Excerpts from Jim Conrad's
Naturalist Newsletter

from the July 31, 2005 Newsletter issued from the Sierra Nevada foothills somewhat east of Placerville, California, USA

California Black Oaks, QUERCUS KELLOGGII

The oaks above my trailer are California Black Oaks, QUERCUS KELLOGGII. You can see a view up through this handsome tree's branches above.

As the above image shows, this oak looks a lot like the East's Black Oak. However, it's profoundly different. For one thing, it sprouts robustly from its roots, so it is highly adapted to life in these fire-prone foothills. For germination, California Black Oak acorns even need to lie on mineral soil or a light duff, similar to ground conditions after a fire.

This isn't to say that California Black Oaks are resistant to forest fires, because moderate fires damage them severely or kill them. This is another species whose fire strategy is to surrender its above- ground body to any conflagration, trusting in its ability to be reborn from its roots.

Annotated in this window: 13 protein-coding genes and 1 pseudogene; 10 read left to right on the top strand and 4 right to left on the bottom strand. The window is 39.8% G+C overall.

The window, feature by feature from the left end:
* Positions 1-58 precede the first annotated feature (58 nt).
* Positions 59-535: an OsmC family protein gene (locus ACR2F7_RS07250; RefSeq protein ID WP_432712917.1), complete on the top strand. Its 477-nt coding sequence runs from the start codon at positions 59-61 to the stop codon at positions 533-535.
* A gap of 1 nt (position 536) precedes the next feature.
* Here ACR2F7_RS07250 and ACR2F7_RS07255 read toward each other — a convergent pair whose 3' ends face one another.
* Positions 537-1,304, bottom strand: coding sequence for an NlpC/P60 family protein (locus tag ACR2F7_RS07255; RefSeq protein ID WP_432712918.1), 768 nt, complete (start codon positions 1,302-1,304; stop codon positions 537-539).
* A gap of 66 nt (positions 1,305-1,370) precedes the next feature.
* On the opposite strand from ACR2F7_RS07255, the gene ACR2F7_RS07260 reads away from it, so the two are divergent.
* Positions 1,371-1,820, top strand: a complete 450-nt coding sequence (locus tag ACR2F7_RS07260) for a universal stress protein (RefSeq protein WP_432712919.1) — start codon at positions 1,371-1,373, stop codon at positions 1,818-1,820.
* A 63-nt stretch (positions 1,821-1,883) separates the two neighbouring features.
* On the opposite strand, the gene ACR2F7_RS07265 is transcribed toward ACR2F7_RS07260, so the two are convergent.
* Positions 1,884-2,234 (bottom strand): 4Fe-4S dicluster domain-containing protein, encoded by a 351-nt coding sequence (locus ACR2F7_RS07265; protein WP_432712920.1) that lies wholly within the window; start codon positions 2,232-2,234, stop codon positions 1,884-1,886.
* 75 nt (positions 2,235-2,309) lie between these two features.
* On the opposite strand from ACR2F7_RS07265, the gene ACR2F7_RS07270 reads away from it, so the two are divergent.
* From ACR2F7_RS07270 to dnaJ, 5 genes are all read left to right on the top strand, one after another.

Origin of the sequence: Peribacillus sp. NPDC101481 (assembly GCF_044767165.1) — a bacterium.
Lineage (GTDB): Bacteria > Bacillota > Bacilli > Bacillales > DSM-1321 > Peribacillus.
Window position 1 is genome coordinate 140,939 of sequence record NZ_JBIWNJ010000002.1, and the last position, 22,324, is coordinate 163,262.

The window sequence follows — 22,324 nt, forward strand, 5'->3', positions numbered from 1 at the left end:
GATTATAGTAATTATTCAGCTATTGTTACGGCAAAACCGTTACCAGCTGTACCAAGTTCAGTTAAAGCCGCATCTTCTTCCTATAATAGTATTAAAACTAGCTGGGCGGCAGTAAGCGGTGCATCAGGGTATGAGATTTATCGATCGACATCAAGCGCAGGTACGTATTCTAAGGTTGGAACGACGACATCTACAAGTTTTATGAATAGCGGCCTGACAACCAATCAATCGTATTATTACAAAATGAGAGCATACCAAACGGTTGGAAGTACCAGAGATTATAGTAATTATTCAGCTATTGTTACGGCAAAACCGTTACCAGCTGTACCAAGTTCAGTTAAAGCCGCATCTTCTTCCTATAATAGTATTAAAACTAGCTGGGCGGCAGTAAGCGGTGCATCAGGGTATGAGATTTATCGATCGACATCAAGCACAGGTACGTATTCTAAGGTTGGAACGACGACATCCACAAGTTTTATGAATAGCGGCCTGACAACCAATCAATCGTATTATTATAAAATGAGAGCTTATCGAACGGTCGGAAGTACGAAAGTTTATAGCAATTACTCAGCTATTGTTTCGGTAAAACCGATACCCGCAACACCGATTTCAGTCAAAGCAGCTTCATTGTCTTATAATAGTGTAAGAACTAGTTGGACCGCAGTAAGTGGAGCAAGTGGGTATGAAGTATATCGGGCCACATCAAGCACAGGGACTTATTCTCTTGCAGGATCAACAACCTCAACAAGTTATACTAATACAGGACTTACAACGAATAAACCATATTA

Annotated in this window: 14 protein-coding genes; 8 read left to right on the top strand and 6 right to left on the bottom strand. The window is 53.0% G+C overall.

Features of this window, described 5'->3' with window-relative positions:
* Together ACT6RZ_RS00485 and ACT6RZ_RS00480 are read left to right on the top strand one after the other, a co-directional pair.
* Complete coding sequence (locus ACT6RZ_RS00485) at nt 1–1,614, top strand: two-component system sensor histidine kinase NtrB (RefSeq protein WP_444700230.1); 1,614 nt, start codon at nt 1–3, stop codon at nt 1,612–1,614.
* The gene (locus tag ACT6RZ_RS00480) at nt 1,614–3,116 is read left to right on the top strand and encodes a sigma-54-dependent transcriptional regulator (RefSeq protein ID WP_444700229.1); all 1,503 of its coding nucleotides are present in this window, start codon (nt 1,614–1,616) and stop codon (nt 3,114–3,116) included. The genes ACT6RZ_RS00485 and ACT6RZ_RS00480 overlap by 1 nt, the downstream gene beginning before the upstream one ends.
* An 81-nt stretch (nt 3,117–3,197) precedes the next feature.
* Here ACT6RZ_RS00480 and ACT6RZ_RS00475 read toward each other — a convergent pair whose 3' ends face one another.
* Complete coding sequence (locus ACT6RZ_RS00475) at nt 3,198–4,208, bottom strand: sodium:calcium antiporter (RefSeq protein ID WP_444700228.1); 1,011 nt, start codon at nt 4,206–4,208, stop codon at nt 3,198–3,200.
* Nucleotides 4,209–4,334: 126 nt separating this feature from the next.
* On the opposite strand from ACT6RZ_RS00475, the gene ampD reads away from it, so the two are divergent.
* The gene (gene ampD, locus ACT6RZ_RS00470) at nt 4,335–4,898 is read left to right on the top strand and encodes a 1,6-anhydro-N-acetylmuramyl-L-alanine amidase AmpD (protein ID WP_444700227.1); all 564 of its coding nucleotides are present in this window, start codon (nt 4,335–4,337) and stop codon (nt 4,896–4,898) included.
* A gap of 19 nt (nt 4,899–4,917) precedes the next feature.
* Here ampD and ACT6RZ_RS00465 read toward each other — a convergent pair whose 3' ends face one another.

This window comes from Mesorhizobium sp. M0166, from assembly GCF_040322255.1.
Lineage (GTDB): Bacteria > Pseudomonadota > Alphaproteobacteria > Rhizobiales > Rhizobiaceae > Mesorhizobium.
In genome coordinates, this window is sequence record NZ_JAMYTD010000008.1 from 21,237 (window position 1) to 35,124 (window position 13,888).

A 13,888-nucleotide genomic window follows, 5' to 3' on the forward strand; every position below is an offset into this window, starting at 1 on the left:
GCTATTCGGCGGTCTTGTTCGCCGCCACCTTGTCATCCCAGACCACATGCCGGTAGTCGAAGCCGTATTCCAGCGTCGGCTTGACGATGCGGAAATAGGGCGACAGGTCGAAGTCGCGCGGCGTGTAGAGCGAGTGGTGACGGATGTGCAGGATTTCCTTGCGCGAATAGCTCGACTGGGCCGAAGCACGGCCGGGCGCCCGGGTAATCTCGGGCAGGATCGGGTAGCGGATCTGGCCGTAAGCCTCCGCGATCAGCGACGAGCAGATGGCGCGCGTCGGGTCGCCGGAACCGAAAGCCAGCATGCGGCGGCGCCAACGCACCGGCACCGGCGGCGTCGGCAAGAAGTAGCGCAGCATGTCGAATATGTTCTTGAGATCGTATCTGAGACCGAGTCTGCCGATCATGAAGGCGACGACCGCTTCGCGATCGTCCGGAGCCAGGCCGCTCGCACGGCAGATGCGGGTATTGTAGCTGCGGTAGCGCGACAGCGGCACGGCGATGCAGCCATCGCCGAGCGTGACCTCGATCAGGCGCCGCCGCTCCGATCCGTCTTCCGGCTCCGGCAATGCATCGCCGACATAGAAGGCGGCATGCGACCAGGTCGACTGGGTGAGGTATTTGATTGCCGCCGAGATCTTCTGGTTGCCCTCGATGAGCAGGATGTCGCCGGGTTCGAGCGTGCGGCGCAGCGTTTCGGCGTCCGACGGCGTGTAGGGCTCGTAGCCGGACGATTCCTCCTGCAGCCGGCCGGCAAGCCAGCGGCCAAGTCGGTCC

You might be thinking it's a little early in the season for acorns to be dropping. Well, members of the black oak group need two years for their acorns to mature, so the acorns falling now are over a year old. Also, the acorns rolling off the tin roof next to my trailer are smaller and less developed than those remaining on the branches. The tree is ridding itself of its weakest acorns, aborting them, so that it can focus its energies on its very best ones. Nature is not at all sentimental about these things. She knows she must channel her limited resources to those most likely to survive. She has little sympathy for the weak and malformed.

There's nothing malformed about the acorns remaining on the trees. Each day I look at them and marvel at how large they're getting, how handsome are the cups with their triangular, tan-colored scales, and how voluptuous are the green-turning-mahogany nuts, sharp pointed at their tops like old-time heaps of Dairy-Queen ice cream.